ISO 20579-3:2021 pdf download – Surface chemical analysis — Sample handling, preparation and mounting — Part 3: Biomaterials

02-14-2022 comment

ISO 20579-3:2021 pdf download – Surface chemical analysis — Sample handling, preparation and mounting — Part 3: Biomaterials.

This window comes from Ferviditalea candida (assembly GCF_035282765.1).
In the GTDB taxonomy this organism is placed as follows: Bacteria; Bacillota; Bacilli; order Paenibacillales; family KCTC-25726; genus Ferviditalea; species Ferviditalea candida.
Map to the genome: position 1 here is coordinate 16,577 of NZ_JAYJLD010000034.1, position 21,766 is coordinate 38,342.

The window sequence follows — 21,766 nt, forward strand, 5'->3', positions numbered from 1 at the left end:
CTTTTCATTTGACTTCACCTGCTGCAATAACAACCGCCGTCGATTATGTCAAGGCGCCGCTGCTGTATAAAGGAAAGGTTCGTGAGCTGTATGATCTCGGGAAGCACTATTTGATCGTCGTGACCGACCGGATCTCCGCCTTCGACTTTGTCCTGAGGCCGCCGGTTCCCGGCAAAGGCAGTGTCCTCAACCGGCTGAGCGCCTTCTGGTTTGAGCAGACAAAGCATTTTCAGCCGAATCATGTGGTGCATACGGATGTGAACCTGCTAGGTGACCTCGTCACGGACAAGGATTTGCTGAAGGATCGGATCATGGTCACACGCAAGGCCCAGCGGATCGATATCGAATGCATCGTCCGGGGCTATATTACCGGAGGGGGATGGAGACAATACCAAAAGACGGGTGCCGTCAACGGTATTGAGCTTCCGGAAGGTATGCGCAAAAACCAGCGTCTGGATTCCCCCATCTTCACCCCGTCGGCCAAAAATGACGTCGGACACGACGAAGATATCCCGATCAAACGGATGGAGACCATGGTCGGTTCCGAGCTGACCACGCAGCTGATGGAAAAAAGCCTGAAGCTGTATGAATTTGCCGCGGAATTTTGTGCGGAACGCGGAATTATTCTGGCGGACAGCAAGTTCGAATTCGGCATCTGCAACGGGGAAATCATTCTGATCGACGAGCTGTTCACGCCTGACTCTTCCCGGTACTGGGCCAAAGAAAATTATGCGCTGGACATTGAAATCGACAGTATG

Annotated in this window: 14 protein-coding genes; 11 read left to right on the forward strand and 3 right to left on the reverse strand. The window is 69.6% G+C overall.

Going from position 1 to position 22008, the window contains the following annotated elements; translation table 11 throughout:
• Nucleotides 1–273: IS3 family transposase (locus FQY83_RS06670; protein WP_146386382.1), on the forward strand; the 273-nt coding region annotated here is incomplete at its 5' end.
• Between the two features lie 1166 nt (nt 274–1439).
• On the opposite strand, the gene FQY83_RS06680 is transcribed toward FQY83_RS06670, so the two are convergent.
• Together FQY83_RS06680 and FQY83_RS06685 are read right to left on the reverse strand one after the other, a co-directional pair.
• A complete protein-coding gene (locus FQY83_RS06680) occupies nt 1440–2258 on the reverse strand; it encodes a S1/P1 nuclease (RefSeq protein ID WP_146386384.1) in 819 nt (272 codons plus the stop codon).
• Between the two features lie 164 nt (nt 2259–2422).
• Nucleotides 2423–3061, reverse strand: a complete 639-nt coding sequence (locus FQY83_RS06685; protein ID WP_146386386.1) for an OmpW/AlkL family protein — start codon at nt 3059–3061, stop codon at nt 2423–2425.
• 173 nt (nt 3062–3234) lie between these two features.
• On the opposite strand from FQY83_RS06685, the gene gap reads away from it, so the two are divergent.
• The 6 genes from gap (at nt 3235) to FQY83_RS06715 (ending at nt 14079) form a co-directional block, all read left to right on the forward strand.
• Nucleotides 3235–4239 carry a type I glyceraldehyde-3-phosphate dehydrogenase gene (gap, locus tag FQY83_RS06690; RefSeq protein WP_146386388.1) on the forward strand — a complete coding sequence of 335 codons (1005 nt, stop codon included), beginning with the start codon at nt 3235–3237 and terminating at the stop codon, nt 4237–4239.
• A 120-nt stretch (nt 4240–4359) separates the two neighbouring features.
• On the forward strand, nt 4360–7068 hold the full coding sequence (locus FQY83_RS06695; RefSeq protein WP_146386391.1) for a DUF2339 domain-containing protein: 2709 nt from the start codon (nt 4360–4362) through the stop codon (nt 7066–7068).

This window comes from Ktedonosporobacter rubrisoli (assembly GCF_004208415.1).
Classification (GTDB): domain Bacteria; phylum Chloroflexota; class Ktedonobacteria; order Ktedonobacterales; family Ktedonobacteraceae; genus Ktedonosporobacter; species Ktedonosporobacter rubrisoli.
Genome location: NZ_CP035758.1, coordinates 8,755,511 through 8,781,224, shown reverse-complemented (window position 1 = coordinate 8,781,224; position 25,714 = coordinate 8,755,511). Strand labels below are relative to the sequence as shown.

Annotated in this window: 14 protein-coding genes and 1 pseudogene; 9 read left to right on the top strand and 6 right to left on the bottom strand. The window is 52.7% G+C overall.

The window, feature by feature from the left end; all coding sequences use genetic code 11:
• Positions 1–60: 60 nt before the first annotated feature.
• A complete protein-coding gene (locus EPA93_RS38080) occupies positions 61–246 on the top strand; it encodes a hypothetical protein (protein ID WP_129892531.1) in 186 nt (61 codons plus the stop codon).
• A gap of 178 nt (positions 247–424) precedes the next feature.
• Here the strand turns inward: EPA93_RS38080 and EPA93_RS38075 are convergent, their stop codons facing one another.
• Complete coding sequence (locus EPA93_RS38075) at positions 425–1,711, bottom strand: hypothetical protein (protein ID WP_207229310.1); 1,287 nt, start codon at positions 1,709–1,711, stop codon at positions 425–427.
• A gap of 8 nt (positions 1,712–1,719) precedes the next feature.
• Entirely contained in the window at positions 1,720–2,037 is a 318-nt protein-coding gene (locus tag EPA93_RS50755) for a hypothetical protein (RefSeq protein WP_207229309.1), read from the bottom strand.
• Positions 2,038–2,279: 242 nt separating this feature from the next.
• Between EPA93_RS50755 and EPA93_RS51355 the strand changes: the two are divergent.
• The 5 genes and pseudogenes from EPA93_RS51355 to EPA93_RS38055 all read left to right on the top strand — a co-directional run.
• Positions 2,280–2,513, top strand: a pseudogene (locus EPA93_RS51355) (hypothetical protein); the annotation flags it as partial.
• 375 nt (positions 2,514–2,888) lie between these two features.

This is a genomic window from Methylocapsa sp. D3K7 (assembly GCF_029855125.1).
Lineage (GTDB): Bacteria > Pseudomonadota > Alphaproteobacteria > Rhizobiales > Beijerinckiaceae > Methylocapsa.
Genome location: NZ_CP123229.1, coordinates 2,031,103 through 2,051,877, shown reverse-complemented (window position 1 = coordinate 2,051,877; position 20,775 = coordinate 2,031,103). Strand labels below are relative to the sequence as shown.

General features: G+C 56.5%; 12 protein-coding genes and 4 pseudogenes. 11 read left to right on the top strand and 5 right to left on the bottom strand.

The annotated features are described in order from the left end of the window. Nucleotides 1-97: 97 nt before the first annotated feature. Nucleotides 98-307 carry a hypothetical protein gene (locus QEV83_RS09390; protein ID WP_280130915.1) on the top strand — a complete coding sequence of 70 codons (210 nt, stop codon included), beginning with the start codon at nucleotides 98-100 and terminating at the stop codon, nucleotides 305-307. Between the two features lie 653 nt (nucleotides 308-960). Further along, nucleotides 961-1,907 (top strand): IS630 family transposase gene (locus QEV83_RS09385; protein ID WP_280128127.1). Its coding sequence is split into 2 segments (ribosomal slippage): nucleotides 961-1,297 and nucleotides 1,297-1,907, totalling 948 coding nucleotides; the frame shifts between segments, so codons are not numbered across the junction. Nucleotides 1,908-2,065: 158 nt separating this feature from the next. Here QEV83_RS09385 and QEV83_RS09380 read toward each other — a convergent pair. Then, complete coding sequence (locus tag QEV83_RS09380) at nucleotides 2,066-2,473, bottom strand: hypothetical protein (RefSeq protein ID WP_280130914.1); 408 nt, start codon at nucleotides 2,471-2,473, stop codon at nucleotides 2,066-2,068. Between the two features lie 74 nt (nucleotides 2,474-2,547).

6.3 Packaging If a sample is placed in a package for shipping or storage prior to surface analysis it is critical to know whether the packaging material can induce surface contamination. Plain paper in contact with most biomaterials will transfer atoms or molecules to the surface. Many plastics are processed with silicone oils or other additives that can be transferred to the specimen surface [4] . Ideally, specimens should be transported to the analyst in a container that does not come into direct contact with the surface of interest. A small vacuum desiccator is preferred. When this is not possible, clean packaging materials should be used. Examples of clean containers include Piranha-cleaned glass vials, UHV foil or tissue and specific polystyrene Petri dishes. The surface cleanliness of the container should be verified prior to use. Compare Clause 8. In some cases, it may be necessary to take a representative sample from the specimen. Selection of a smaller sample from a larger specimen should be done after considering the information being sought because in homogeneities are often present. It is recommended that this choice be made in consultation with an experienced analyst. Specific care should be taken to avoid contaminating the surface of interest during the cutting procedure (for more details see ASTM E1829 – 14 and ASTM E1078 – 14). These general principles are applicable to all materials. There are properties that are specific to specific classes of materials. Compared with metals, ceramics, glasses and carbons, organic and polymeric materials are more easily damaged by surface analysis methods. Polymeric systems also exhibit greater surface molecular mobility than inorganic systems. Surfaces of inorganic materials are contaminated more rapidly than polymeric materials because of their higher surface energy. Electrically conductive metals and carbons are often easier to characterise than insulators using electron, X-ray or ion interactive methods [1] .

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